And so a new year dawns, bringing with it the customary flood of half-cocked predictions from the media. This is a fine time of year to be an IT columnist. How can you possibly fail? If, by year's end, your January soothsaying proves accurate, you can give yourself a big, public pat on the back. And if it doesn't - well, how could anyone seriously have expected you to second-guess the whims of the Web, anyway?
Not all of the wordage adopts the future tense. This is also the season of the annual review, when clever journalists scoff at the gaffes, boobs and cock-ups the year has yielded. Hindsight is a marvellous thing, but never more so than when you have column inches, or air time, to fill.
Just ask Angus Deayton. As is now customary, he cast his withering eye over the year, during the holiday period. Amid the inevitable jibes about David Beckham's predilection for wearing thongs, and Judy Finnegan's inability to keep her dress closed, much fun was had at the expense of the bug that failed to bite - and, by implication, of the IT departments that harped on about it for so long.
To see a laudable project subjected to such ridicule was depressing. The fact that Y2K never proved to be a substantial threat, was not despite IT departments' efforts, but because of them.
The field of e-business is suffering a similar image crisis at the moment - which is equally depressing. The year 2000 marked an inflection point in the tale of the Web. Overnight, something that had been universally hailed as a profound advance in the progress of mankind, was reduced to a laughing stock.
At a thousand dinner parties, the chattering classes mourned their dying tech stocks. And in a thousand articles pundits poured scorn on the dotcoms' risible attempts to turn a profit. Such adverse publicity couldn't help but dent public trust in the Internet.
Part of the problem lies in the fact that the world seems unable to see beyond the e-business subset of e-tailing. For many, the Internet has become "the thing that never delivered my books and CDs in time for Christmas". Like puppies, though, e-business is not just for Christmas.
Many organisations are guilty of posting up an online catalogue and thinking themselves e-enabled. This has to be the year when they thoroughly evaluate the Internet, and consolidate their response to it. Sure, the Net represents an exciting new sales channel, but that's only a tiny part of the story. The challenge now is to tap its potential in a way that is most appropriate to your organisation.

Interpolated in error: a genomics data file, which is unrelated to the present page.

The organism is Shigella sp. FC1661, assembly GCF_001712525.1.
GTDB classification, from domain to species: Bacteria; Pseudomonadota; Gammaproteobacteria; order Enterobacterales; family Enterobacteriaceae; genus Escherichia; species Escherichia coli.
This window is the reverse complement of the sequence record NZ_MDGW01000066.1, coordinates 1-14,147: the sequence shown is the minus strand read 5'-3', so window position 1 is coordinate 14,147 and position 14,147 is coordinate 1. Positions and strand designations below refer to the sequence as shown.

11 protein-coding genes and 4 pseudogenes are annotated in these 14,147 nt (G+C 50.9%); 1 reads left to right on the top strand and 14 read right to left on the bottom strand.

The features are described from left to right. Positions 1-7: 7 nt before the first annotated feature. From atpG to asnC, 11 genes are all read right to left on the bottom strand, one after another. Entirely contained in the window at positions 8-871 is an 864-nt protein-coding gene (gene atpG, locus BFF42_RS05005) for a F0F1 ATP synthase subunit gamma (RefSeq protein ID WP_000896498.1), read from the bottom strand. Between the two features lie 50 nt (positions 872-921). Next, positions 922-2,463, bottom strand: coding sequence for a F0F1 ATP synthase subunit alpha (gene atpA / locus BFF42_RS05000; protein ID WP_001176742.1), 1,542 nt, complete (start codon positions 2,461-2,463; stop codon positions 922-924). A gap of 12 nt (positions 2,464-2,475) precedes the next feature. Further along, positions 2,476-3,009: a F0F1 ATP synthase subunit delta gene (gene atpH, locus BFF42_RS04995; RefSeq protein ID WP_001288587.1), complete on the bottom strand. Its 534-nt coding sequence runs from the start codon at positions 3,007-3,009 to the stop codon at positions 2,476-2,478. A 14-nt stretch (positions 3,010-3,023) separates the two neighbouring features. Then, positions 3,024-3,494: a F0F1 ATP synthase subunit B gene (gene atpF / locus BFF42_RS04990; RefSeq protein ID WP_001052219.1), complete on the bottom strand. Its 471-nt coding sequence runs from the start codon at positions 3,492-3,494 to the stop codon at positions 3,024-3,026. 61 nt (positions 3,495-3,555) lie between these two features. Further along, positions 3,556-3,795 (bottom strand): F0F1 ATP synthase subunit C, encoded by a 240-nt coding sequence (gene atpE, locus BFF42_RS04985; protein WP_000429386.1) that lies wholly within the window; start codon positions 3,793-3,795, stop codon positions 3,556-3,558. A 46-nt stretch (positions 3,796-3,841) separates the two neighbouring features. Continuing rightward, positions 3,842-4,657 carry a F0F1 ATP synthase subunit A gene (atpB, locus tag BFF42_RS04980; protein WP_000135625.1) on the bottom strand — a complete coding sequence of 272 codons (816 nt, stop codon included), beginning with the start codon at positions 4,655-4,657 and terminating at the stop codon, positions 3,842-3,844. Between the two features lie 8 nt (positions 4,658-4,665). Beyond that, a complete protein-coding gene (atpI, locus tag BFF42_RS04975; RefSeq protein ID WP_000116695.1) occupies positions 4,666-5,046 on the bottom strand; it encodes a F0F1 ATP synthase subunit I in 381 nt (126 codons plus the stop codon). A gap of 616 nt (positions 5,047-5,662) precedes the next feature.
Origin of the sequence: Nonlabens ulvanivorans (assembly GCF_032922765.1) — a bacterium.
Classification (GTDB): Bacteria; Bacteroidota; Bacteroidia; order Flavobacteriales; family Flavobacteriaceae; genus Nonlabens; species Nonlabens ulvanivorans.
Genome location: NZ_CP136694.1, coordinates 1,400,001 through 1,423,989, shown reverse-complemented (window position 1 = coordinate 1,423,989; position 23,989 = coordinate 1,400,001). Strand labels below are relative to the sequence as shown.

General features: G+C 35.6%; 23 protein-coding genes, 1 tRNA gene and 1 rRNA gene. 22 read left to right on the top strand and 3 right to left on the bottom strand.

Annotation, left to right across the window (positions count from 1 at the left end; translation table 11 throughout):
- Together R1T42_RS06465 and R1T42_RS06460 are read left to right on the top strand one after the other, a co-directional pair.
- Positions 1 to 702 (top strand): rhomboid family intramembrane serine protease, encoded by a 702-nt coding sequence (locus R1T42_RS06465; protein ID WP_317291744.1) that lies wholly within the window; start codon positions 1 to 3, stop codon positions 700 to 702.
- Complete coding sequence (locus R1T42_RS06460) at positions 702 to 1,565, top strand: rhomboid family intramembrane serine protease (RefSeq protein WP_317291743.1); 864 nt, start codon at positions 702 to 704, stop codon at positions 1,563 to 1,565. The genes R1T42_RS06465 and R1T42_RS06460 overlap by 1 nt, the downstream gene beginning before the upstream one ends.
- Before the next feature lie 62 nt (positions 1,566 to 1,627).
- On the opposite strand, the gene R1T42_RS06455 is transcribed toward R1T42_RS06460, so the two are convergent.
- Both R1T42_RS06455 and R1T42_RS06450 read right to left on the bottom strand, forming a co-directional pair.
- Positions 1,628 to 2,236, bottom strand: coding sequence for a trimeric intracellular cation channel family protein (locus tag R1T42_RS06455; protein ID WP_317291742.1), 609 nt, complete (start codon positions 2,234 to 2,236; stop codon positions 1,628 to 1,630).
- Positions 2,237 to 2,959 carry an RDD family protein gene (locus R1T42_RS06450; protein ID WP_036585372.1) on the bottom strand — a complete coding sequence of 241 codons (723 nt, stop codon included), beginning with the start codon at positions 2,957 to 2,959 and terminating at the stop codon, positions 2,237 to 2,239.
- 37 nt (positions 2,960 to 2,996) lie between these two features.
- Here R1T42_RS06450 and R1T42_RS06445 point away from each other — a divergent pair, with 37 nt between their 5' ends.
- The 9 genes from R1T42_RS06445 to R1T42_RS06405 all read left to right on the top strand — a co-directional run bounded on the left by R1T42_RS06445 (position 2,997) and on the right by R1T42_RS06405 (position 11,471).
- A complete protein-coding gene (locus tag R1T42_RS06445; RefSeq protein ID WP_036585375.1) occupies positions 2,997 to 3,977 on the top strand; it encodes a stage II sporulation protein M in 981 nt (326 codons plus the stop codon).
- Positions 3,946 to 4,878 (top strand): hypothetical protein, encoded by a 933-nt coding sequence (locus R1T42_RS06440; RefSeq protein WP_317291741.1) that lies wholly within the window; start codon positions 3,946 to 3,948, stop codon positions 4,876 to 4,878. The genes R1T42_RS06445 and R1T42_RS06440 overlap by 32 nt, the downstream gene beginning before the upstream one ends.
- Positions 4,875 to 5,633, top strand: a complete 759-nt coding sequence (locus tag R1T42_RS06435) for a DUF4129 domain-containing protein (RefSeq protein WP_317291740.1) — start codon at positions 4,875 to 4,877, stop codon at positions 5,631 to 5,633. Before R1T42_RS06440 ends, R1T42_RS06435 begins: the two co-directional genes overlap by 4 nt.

B2B e-business is, of course, experiencing its own peaks and troughs of hype and criticism at the moment. But have no doubt: cutting the costs of transactions and commodities, creating new business models, facilitating data flow and many other delights await any organisation prepared to question the ways they are currently doing business.
Decisions will need to be made. With your purchasing hat on, you'll need to ponder which e-marketplace, if any, you are going to buy into, and to introduce e-procurement systems around the enterprise.
With your supplier hat on, you'll need to react to the squeeze on your profit margins that the price-only selling model of e-marketplaces has created, by offering online solutions bundled in with your products. Whichever hat you don, you will need to embrace a new culture of collaboration with customers, suppliers - and even direct competitors.
To summarise, here are a few predictions. In the year 2001, gym memberships will rise in January and fall again in February. The sun will continue to shine, occasionally. The Pope will remain a Catholic. And, if you are brave enough to reassess your supply chain relationships in the light of the B2B revolution, your organisation will benefit and your own stock will rise. See if I'm not right.